Sometimes it goes a little too far, though — for example, this illustration is way too dense to be useful, but it it interesting.

That is not a spider

Grrr. The CBC got me excited with a headline about “the granddaddy of spiders”. It’s not a spider. It’s a Cambrian chelicerate, which ought to be cool news enough without pretending it’s some kind of familiar organism. At least it wasn’t SciTech, which called it a frightening 500-million year old predator” or LiveScience, which called it a “nightmare creature”. C’mon, people. It was a couple of centimeters long. I do not like this pop sci nonsense that has to jack up the significance of a discovery by pretending it was scary. Does this look scary to you?

a–c, Reconstructions. a, Lateral view. b, Dorsal view (the gut has been removed for clarity). c, Isolated trunk exopod. an, anus; lam, lamellae.

At least the article by the discoverers is sensible. This is an early Cambrian chelicerate with those big old feeding appendages at the front of the head (which spiders also have) and with modified limb appendages that resemble book lungs (also a spider trait), but they are most definitely not spiders. They are their own beautiful clade, and cousins of Mollisonia plenovenatrix might have been spider ancestors, but calling them spiders is like excavating an ancient fish and calling it a mammal. Very misleading.

Yes, I’m being pedantic. It matters. Let’s not diminish the diverse chelicerates by calling them spider wanna-bes.

Here’s the abstract for the paper.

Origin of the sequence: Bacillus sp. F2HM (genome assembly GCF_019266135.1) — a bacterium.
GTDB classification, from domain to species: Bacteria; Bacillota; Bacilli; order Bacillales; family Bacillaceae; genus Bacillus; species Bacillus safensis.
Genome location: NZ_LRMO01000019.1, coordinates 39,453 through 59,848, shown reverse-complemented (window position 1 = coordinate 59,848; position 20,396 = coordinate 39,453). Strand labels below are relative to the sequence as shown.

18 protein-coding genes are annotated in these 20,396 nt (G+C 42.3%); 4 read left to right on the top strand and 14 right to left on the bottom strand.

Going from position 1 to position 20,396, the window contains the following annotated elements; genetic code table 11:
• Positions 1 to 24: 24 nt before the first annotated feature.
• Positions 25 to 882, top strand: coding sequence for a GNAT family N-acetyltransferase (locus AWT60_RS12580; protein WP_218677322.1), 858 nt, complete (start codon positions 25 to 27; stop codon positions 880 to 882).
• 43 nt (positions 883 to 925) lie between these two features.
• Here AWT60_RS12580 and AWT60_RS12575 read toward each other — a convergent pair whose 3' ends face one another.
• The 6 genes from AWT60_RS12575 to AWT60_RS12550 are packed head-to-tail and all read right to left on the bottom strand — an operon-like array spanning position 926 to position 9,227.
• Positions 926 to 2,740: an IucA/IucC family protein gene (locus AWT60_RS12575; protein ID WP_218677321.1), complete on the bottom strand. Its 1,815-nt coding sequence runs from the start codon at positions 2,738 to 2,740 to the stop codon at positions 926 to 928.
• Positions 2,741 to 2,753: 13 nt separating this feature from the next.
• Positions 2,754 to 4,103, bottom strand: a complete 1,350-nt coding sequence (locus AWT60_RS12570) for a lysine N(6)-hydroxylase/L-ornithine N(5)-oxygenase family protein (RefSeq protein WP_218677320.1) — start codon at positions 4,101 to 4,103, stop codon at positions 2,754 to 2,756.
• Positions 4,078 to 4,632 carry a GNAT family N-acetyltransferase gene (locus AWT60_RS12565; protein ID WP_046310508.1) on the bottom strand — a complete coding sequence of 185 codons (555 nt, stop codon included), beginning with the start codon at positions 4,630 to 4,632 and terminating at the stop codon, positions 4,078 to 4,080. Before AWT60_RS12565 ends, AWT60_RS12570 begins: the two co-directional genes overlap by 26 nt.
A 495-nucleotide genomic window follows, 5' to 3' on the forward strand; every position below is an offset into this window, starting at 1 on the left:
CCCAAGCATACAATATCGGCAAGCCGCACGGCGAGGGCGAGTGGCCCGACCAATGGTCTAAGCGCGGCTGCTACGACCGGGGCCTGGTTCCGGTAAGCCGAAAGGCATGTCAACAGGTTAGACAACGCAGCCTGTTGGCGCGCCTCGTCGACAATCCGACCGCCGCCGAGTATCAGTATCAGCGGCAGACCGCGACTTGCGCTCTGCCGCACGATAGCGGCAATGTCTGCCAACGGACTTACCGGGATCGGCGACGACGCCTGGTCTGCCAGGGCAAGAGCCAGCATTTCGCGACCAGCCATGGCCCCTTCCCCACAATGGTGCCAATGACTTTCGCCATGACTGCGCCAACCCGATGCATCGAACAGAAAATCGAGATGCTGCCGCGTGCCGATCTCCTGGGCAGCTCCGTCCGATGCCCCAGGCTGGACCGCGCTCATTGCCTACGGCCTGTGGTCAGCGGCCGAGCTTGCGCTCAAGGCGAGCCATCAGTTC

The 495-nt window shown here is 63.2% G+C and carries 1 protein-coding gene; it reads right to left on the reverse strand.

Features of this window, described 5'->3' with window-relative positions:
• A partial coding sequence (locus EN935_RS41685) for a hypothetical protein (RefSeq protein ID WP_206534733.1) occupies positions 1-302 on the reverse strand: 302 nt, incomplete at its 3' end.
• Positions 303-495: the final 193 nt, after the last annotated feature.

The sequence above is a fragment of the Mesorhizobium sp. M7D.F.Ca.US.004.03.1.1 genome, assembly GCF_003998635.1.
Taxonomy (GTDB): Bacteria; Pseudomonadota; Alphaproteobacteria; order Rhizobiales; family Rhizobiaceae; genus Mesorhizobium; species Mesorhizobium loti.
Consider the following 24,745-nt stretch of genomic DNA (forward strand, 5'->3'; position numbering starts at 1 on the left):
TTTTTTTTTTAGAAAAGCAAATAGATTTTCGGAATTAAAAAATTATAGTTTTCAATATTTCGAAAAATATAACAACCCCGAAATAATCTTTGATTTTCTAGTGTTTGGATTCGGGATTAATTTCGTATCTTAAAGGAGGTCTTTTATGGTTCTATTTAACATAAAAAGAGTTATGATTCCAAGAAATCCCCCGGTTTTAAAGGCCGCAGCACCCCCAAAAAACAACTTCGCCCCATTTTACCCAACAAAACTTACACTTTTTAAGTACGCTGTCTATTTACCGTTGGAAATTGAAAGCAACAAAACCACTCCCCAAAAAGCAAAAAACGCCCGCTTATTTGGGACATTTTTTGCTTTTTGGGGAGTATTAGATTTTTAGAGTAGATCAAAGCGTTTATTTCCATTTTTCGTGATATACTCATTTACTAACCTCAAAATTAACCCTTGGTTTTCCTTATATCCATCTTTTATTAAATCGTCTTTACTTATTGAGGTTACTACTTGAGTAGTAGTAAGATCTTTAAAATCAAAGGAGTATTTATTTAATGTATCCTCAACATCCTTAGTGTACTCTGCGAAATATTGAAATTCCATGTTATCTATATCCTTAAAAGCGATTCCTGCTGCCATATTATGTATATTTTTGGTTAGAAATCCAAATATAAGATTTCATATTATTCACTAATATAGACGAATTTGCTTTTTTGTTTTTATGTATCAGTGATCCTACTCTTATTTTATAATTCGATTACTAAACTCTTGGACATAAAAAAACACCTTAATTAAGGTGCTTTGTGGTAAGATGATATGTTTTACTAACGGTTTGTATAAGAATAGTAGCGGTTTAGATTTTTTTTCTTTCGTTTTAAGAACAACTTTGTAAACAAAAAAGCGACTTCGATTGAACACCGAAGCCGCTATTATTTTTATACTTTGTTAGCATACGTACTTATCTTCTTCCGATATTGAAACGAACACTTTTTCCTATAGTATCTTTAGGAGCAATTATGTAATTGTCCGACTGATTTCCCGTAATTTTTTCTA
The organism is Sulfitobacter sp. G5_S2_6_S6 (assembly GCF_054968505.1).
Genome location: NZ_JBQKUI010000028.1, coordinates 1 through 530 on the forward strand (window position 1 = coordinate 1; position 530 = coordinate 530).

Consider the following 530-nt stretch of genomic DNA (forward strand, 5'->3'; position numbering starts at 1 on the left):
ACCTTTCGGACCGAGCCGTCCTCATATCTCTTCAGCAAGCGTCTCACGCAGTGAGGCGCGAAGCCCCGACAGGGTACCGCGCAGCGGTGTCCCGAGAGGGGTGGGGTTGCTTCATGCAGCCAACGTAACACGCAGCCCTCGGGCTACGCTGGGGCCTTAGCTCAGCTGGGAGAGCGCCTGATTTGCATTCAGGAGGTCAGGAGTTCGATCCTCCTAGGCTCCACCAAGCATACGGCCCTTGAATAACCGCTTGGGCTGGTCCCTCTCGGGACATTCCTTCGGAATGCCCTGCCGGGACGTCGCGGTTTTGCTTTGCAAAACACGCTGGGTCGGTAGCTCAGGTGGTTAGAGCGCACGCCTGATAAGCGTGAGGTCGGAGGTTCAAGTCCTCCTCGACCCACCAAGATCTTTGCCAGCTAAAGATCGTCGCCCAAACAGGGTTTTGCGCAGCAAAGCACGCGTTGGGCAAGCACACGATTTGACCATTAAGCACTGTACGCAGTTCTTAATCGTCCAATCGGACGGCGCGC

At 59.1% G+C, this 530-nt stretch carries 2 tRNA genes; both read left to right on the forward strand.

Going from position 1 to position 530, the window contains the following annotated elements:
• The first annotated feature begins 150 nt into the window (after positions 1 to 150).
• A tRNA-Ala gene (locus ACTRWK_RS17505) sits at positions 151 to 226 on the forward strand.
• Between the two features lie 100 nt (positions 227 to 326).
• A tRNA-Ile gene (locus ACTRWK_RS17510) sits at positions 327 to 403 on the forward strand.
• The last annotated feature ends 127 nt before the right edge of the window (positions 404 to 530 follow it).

The chelicerates are a ubiquitous and speciose group of animals that has a considerable ecological effect on modern terrestrial ecosystems—notably as predators of insects and also, for instance, as decomposers. The fossil record shows that chelicerates diversified early in the marine ecosystems of the Palaeozoic era, by at least the Ordovician period. However, the timing of chelicerate origins and the type of body plan that characterized the earliest members of this group have remained controversial. Although megacheirans have previously been interpreted as chelicerate-like, and habeliidans (including Sanctacaris) have been suggested to belong to their immediate stem lineage, evidence for the specialized feeding appendages (chelicerae) that are diagnostic of the chelicerates has been lacking. Here we use exceptionally well-preserved and abundant fossil material from the middle Cambrian Burgess Shale (Marble Canyon, British Columbia, Canada) to show that Mollisonia plenovenatrix sp. nov. possessed robust but short chelicerae that were placed very anteriorly, between the eyes. This suggests that chelicerae evolved a specialized feeding function early on, possibly as a modification of short antennules. The head also encompasses a pair of large compound eyes, followed by three pairs of long, uniramous walking legs and three pairs of stout, gnathobasic masticatory appendages; this configuration links habeliidans with euchelicerates (‘true’ chelicerates, excluding the sea spiders). The trunk ends in a four-segmented pygidium and bears eleven pairs of identical limbs, each of which is composed of three broad lamellate exopod flaps, and endopods are either reduced or absent. These overlapping exopod flaps resemble euchelicerate book gills, although they lack the diagnostic operculum. In addition, the eyes of M. plenovenatrix were innervated by three optic neuropils, which strengthens the view that a complex malacostracan-like visual system might have been plesiomorphic for all crown euarthropods. These fossils thus show that chelicerates arose alongside mandibulates as benthic micropredators, at the heart of the Cambrian explosion.